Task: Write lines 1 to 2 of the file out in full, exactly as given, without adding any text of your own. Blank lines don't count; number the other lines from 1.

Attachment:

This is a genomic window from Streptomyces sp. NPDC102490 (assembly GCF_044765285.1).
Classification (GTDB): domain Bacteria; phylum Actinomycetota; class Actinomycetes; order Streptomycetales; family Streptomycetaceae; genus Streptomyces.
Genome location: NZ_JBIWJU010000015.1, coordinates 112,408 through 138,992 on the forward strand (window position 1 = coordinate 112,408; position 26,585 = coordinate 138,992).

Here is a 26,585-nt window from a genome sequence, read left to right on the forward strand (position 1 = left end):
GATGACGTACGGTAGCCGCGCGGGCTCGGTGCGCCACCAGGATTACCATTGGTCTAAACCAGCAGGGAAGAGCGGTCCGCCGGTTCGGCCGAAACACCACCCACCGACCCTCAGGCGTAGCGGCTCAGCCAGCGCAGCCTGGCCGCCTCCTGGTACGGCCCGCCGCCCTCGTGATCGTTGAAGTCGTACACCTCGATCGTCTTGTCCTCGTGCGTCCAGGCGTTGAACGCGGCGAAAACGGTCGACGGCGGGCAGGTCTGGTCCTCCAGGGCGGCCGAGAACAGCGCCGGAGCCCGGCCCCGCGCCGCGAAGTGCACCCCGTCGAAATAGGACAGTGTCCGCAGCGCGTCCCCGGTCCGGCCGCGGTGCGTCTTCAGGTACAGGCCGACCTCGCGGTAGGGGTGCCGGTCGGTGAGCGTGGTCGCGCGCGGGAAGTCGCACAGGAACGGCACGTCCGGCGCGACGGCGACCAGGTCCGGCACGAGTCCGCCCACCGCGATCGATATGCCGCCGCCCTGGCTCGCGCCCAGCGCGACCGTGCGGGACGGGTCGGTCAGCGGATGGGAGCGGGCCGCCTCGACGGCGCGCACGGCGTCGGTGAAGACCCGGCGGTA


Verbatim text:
This is a genomic window from Streptomyces sp. NPDC102490 (assembly GCF_044765285.1).
Classification (GTDB): domain Bacteria; phylum Actinomycetota; class Actinomycetes; order Streptomycetales; family Streptomycetaceae; genus Streptomyces.